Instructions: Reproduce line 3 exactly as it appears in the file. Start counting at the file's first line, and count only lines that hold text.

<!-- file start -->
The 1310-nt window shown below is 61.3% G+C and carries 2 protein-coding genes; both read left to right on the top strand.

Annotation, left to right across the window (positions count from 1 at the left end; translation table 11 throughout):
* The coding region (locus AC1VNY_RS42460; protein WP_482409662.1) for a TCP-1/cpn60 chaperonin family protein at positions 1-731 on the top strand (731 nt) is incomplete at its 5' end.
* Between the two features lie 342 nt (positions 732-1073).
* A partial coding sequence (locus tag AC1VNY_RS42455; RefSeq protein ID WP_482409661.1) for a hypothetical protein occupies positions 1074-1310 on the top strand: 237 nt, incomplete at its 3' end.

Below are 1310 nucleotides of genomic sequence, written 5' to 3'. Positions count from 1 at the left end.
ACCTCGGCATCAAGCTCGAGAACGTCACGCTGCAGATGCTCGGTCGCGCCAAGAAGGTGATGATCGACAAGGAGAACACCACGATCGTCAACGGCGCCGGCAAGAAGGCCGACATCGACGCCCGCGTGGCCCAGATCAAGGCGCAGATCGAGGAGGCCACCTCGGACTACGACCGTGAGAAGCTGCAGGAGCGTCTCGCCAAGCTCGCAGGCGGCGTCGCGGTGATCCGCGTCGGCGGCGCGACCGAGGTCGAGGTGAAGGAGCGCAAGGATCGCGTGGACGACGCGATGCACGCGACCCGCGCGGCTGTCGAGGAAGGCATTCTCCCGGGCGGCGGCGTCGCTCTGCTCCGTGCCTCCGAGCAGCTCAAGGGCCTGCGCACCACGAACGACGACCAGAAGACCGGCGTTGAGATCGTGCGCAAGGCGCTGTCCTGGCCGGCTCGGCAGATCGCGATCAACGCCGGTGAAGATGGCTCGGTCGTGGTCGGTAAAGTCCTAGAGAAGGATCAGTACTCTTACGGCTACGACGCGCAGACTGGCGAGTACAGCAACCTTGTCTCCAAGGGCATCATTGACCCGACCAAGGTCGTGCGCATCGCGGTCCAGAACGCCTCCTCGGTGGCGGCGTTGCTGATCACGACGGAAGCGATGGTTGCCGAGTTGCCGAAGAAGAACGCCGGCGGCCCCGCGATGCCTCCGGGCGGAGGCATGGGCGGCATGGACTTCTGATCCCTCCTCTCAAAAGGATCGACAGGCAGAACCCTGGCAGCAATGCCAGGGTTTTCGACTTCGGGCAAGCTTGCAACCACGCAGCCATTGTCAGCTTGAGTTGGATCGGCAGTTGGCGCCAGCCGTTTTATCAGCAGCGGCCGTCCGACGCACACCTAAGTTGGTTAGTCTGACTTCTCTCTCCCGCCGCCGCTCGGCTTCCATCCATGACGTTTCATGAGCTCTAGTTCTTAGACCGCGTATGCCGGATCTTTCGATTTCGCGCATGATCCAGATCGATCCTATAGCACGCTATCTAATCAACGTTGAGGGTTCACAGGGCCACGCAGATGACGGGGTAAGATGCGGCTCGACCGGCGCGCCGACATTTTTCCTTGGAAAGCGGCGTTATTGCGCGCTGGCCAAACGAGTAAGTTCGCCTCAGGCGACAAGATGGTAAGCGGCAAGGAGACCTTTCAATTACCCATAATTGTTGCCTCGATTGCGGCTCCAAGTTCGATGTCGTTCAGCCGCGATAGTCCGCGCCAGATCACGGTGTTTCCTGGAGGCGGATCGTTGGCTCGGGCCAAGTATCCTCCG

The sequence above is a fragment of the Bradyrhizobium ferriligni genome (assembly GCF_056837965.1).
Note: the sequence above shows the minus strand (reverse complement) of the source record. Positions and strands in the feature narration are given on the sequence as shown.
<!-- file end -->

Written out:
* The coding region (locus AC1VNY_RS42460; protein WP_482409662.1) for a TCP-1/cpn60 chaperonin family protein at positions 1-731 on the top strand (731 nt) is incomplete at its 5' end.